For the fast few Fridays, I’ve joined a few of my classmates volunteering at interviews for the Columbia DPT Class of 2016. Meeting the students at my own interview helped me fall in love with the program, so it’s fun to think that I can possibly do that for someone else. One of the most frequently asked questions I’ve gotten during these informal meetings has been: “Is your class competitive?”
I’m always glad to answer that Columbia PT is the very opposite of competitive (as are most schools from what I hear). In fact, I would describe our class as collaborative. From the beginning we’ve been told that our tests aren’t curved – if we each deserve to get an A, we can all get them. As one professor put it, “You all competed against a lot of people to get in here, but now that you’re here, the competition is over.”
This means being happy when your classmates do well, and trying to lend a hand when they don’t. Unlike in previous years of schooling, I believe in PT school it’s less intimidating to ask for help. If someone’s struggling with a concept, they usually don’t hesitate to speak with the professor or ask a classmate for assistance. And people who master certain topics are constantly sending out charts and study guides to the rest of the class. Rather than being a burden, helping fellow classmates study only reinforces the material for everyone.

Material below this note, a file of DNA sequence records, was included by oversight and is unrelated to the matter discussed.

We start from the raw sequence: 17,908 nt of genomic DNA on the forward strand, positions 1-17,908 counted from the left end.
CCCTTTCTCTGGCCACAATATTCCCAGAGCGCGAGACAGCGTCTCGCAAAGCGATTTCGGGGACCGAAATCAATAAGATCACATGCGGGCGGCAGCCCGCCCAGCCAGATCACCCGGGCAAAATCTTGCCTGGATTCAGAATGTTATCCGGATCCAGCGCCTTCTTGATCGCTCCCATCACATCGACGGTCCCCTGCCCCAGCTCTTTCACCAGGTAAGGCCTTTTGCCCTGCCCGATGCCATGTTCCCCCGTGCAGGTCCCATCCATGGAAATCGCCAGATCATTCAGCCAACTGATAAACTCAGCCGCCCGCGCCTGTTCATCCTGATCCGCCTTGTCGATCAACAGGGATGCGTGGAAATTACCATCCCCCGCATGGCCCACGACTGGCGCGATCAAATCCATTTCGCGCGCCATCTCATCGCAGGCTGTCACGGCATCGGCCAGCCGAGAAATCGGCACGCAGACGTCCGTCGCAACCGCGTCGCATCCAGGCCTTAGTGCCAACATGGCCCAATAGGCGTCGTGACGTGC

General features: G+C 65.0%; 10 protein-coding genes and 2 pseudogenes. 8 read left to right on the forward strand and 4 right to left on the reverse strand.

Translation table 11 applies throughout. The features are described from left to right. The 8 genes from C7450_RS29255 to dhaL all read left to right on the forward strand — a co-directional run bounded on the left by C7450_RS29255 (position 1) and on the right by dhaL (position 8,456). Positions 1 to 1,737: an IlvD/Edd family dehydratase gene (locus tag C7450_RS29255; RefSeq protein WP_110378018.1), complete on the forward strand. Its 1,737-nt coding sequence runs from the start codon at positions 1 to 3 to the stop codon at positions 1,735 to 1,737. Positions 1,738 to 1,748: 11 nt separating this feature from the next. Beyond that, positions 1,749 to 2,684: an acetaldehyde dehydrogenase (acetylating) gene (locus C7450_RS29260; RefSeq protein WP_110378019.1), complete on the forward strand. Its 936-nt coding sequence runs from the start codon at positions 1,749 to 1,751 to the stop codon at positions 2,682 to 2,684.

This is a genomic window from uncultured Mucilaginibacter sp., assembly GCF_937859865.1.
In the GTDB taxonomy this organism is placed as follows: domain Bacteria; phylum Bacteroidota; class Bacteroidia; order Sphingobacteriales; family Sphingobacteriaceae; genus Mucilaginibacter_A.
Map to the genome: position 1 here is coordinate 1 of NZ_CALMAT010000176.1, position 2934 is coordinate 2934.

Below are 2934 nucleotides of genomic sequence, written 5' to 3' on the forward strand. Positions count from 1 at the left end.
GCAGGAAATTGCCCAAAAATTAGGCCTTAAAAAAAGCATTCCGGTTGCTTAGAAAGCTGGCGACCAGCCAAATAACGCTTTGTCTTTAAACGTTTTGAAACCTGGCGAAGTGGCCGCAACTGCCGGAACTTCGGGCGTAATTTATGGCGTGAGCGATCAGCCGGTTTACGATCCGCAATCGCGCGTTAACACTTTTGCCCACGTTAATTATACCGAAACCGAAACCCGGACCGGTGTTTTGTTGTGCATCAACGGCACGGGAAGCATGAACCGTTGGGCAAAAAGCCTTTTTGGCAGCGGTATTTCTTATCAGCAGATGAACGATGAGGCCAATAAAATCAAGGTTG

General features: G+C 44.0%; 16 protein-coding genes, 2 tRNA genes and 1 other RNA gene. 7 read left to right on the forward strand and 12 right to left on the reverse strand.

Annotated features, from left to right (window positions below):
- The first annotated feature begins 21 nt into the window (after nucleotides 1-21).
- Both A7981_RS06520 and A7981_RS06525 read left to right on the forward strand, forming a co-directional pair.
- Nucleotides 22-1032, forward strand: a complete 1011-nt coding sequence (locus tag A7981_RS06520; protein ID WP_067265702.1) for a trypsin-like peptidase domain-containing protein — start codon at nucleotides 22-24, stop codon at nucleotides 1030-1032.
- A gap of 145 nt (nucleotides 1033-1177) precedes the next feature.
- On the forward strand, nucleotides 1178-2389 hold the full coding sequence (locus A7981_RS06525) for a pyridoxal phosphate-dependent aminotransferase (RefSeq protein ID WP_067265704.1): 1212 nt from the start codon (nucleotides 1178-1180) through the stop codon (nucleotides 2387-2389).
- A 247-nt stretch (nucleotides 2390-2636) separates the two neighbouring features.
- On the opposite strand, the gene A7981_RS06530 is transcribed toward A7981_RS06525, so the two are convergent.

As someone who’s always enjoyed competing against myself over competing against others, this environment is extremely refreshing. I want to do well on my exams because I want to ensure that I’m learning as much as possible, and I want my peers to do the same.
All this will surely be great preparation as we prepare to enter the workforce in a few short years. No matter the setting, I know my classmates and I will be well-prepared to collaborate with our fellow PTs, as well doctors, nurses and other health care professionals.